). Durbin, Narrative, p. 29. Durbin, Narrative, p. 32. Felix Farley’s Bristol Journal, 3 August 1765; Barry, ‘Piety and the Patient’, pp. 165–7. For excellent guidance on the issues involved, see Clive Holmes, ‘Popular Culture? Witches, Magistrates and Divines’, in Steven Kaplan (ed.), Understanding Popular Culture (Berlin, New York and Amsterdam, 1984), pp. 85–111. On possible conflicts between male and female attitudes to the trials see also Clive Holmes, ‘Women, Witnesses and Witches’, Past and Present 140 (1993) 45–78 and James Sharpe, ‘Women, Witchcraft and the Legal

in Beyond the witch trials
How African-Americans shape their collective identity through consumption
Virág Molnár and Michèle Lamont

, Boston MA, Beacon Press. Fisher, C. (1996), ‘Black, hip, and primed (to shop)’, American Demographics, September. Fiske, J. (1994), ‘Radical shopping in Los Angeles: race, media and the sphere of consumption’, Media, Culture and Society, 16, pp. 469–86. Fix, M., and Struyk, R. J. (1993), Clear and Convincing Evidence: measurement of 110 Innovation by demand discrimination in America, Washington DC, Urban Institute Press. Frazier, E. F. (1957), Black Bourgeoisie, New York, Free Press (reprinted 1997). Gans, H. (1975), Popular Culture and High Culture: an analysis of

in Innovation by demand
Open Access (free)
Eric Pudney

the symptoms of demonic possession, seems to have drawn inspiration from the pamphlet account of the witches of Warboys: Sharpe, The Bewitching of Anne Gunter, pp. 7–8, 135; Anon., The Most Strange and Admirable Discoverie of the Three Witches of Warboys (London, 1593). 11 Purkiss, The Witch in History, p. 232. Ronald McFarland, ‘“The Hag is Astride”: Witches in Seventeenth-Century Literature’, The Journal of Popular Culture 11:1 (1977), 88–97, also comments that the play ‘is indeed sympathetic, though it is not altogether sceptical or enlightened’ (p. 91). 12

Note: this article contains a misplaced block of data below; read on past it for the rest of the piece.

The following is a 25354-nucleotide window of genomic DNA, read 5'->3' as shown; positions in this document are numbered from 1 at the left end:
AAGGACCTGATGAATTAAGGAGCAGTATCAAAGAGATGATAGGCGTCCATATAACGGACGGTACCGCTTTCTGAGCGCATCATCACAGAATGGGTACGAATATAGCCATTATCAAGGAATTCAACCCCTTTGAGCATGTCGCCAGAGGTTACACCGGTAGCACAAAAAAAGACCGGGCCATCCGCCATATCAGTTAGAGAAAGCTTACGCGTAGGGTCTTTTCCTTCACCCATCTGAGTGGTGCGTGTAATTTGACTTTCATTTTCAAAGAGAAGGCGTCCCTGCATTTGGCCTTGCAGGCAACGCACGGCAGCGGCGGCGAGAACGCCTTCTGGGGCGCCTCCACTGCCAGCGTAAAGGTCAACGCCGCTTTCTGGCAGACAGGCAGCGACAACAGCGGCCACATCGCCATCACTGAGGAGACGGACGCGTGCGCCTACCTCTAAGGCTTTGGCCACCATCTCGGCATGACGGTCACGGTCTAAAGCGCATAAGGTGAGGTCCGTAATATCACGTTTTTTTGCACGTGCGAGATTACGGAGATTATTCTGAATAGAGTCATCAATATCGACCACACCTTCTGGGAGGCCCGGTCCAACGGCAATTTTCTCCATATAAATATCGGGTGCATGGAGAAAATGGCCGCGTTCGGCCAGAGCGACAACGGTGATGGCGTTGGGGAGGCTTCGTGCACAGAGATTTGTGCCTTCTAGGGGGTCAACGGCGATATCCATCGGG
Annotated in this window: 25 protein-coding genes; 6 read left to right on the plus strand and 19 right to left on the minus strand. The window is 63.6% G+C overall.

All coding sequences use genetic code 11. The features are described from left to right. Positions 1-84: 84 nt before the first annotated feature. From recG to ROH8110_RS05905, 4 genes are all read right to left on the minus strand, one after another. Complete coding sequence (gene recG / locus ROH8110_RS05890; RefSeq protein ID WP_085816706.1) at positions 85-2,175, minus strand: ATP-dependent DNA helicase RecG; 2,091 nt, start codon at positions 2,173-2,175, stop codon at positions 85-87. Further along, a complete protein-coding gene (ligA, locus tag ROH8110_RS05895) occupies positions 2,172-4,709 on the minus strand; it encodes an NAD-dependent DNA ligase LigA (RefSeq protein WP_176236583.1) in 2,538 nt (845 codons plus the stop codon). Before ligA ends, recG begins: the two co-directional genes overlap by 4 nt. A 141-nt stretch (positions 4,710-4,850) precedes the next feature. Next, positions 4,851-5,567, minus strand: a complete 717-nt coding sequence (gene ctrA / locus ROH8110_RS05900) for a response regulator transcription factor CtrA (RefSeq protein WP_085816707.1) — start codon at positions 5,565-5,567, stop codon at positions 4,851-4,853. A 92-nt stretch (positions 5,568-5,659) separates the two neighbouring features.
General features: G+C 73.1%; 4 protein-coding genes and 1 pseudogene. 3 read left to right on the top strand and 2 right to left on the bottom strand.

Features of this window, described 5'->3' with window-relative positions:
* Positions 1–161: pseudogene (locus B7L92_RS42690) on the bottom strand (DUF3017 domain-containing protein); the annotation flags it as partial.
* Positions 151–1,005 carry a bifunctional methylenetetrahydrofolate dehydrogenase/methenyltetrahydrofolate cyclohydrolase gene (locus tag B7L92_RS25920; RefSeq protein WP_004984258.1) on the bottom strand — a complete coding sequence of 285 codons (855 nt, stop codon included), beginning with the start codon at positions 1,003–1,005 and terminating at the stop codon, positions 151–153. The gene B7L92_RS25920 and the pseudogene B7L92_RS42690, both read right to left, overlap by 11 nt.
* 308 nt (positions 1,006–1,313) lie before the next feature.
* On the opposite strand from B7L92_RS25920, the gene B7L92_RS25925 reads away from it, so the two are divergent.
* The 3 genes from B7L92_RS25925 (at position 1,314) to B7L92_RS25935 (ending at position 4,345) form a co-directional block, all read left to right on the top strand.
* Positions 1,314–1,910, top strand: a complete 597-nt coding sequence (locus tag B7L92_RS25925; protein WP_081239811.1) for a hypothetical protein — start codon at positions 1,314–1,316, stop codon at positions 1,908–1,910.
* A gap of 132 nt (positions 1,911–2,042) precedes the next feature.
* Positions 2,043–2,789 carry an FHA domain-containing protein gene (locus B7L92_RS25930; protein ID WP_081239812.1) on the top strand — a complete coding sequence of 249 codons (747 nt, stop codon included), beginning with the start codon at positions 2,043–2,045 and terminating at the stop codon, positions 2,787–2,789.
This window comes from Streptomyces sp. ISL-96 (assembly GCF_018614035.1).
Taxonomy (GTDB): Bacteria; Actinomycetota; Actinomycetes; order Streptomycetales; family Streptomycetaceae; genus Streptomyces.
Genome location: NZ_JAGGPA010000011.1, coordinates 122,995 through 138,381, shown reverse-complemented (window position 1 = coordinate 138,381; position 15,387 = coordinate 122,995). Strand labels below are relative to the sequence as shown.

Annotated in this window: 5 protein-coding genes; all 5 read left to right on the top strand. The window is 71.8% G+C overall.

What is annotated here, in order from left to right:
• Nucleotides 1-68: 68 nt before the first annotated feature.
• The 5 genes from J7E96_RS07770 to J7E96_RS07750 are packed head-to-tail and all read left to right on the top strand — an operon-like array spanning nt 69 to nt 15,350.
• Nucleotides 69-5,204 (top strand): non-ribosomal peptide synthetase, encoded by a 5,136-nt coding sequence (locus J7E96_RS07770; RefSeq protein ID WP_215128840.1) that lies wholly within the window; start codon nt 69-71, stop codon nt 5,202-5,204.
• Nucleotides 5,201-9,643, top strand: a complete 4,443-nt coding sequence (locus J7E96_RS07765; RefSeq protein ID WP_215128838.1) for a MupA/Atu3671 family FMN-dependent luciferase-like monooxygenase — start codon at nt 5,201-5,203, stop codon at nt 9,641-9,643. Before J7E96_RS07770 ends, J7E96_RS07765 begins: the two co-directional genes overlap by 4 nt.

in Scepticism and belief in English witchcraft drama, 1538–1681
Craft professions, cultural policies, and identity
Elena Freire Paz

popular culture. In contrast to that work, I here deal specifically with the maintenance or endurance of a series of craft professions in Galicia, a society integrated politically and economically into the The recuperation of Galician pottery 127 EU.7 This is an area that while being part of Europe is also situated geographically and historically on the periphery of the Spanish State to which it belongs, and of the whole EU. This peripherality was confirmed when the EU established comparative rankings of all regions of its Member States and designated a series of

in Alternative countrysides
The unknowable image in The Winter’s Tale
Chloe Porter

locations’ having ‘entered English vernacular culture and texts with a powerful force not necessarily best located in relation to an “original”’, Susan Wiseman, ‘“Popular Culture”: A Category for Analysis?’, in Andrew Hadfield and Matthew Dimmock (eds), Literature and Popular Culture in Early Modern England (Farnham: Ashgate, 2009 ), pp. 15

in Making and unmaking in early modern English drama